It may seem odd to see PHP and APPSEC mentioned in the same sentence. Unfortunately, PHP has been the victim of a lot of bad press over the years in terms of both security and syntax. Despite that, PHP still asserts itself in pretty much every industry that uses web technologies.
I've been a fan of PHP since the Personal Home Page days because of its familiar syntax, decent performance and easy integration with the best web servers out there. It has its issues, but what doesn't?
Unfortunately, that same low barrier-of-entry for PHP allows inexperienced developers act like engineers and publish insecure code. These developers may be developing useful stuff, but they simply don't understand security.
So, how do you continue to use PHP? Even more concerning, how do you continue to allow your customers to use PHP?
Over the past several months, I've been working with a combination of Suhosin, mod_security, and other security tools (see my Top 5 Apache and PHP Security Modules post). While a lot has been written about mod_security, Suhosin is pretty interesting and not praised nearly enough. Suhosin is a hardening module installed as a plugin to PHP, and included in most Linux distributions.
Suhosin essentially enforces many PHP best practices. For example, you can prevent silly things like calling includes or curl in an eval(). You can even force PHP to run a script when any file is uploaded (think: virus scanner). However, be warned: like other security modules, you'll need to fine-tune the configuration or your customers will scream.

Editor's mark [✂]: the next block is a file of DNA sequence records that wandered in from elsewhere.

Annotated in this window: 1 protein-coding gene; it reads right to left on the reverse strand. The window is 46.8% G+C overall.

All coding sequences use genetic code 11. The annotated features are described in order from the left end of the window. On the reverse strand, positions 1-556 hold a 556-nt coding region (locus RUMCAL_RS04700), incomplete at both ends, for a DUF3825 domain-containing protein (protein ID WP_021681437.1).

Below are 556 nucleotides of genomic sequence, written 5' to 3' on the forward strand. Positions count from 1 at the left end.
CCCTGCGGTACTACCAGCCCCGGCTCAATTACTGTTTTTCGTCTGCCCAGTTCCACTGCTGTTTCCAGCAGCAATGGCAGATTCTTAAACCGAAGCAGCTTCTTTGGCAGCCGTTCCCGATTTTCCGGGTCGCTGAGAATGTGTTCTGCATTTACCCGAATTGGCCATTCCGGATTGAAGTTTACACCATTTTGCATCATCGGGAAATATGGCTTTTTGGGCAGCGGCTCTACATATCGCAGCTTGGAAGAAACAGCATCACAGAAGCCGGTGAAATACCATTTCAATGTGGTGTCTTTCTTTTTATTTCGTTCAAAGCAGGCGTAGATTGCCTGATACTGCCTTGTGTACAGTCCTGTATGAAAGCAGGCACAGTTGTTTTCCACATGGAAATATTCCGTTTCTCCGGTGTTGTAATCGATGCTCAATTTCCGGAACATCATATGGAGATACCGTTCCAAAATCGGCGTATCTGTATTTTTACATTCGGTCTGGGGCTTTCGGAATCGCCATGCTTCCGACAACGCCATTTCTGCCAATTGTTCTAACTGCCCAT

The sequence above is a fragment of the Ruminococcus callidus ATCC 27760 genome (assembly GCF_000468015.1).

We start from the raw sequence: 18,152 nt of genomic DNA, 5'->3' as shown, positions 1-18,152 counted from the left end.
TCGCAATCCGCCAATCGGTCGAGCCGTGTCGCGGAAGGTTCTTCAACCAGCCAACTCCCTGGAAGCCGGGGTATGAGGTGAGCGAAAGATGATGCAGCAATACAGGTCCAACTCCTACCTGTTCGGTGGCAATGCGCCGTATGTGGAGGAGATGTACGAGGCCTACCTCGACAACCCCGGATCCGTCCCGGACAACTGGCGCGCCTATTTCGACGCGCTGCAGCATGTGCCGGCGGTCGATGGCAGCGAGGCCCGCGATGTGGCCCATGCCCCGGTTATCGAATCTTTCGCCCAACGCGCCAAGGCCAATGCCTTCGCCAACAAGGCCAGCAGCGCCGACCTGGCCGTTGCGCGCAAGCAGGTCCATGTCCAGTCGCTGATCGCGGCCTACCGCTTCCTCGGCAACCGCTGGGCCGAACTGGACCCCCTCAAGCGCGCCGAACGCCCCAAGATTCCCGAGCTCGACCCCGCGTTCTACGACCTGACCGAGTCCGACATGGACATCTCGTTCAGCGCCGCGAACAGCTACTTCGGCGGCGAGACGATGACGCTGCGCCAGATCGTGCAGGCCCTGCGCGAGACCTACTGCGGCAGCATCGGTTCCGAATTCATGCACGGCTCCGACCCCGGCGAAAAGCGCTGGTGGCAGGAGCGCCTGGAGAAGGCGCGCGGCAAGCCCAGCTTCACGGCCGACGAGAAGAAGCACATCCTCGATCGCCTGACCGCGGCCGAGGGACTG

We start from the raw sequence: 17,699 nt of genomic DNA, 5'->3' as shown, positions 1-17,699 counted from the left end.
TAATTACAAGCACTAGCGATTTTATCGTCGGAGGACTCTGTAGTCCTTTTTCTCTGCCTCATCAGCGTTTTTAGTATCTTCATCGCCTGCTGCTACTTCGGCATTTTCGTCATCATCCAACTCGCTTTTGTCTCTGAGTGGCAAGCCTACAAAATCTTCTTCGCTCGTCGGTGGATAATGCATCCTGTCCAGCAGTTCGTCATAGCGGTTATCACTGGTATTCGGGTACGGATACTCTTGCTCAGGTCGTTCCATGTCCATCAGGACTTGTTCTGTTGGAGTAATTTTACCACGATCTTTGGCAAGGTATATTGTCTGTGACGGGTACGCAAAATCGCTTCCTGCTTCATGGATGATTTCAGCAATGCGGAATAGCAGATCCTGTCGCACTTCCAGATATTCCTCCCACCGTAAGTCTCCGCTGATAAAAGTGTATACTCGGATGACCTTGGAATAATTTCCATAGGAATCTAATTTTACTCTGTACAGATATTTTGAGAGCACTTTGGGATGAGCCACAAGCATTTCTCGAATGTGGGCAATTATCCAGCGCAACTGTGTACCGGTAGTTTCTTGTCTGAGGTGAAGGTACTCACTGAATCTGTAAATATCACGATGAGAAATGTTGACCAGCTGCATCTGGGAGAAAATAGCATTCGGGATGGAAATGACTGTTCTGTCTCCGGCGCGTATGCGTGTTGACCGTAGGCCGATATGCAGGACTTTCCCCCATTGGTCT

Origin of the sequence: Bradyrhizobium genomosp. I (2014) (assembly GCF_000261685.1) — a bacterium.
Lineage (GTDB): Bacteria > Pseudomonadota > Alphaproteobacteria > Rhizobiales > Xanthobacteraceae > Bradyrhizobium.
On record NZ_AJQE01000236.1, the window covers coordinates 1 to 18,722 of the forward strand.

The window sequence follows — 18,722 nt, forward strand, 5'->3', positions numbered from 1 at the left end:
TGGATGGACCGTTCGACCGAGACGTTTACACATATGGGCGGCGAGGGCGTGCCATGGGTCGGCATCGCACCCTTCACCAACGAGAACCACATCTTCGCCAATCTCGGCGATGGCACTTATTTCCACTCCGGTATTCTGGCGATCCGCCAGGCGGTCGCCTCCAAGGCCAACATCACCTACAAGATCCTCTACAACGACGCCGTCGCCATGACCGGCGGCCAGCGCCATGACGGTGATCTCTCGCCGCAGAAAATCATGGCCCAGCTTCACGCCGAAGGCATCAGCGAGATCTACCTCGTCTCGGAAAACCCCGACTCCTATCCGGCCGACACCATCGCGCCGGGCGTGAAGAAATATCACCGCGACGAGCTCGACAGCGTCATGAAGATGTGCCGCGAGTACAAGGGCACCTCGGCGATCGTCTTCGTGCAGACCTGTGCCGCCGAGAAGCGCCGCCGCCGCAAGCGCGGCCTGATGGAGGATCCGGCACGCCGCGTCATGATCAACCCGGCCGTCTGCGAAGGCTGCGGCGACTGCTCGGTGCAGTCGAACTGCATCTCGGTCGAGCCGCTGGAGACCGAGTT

Suhosin, mod_php, and other such applications mask the problems and don't replace smart software development. Static source code analysis tools, penetration testing and vulnerability assessment tools will always have their place, but it doesn't hurt to buy some really effective (and free) insurance.
Lee V. Mangold is an information security researcher, author, student, entrepreneur and self-professed INFOSEC evangelist. He currently a senior researcher and network operations manager for a US Department of Defense contractor.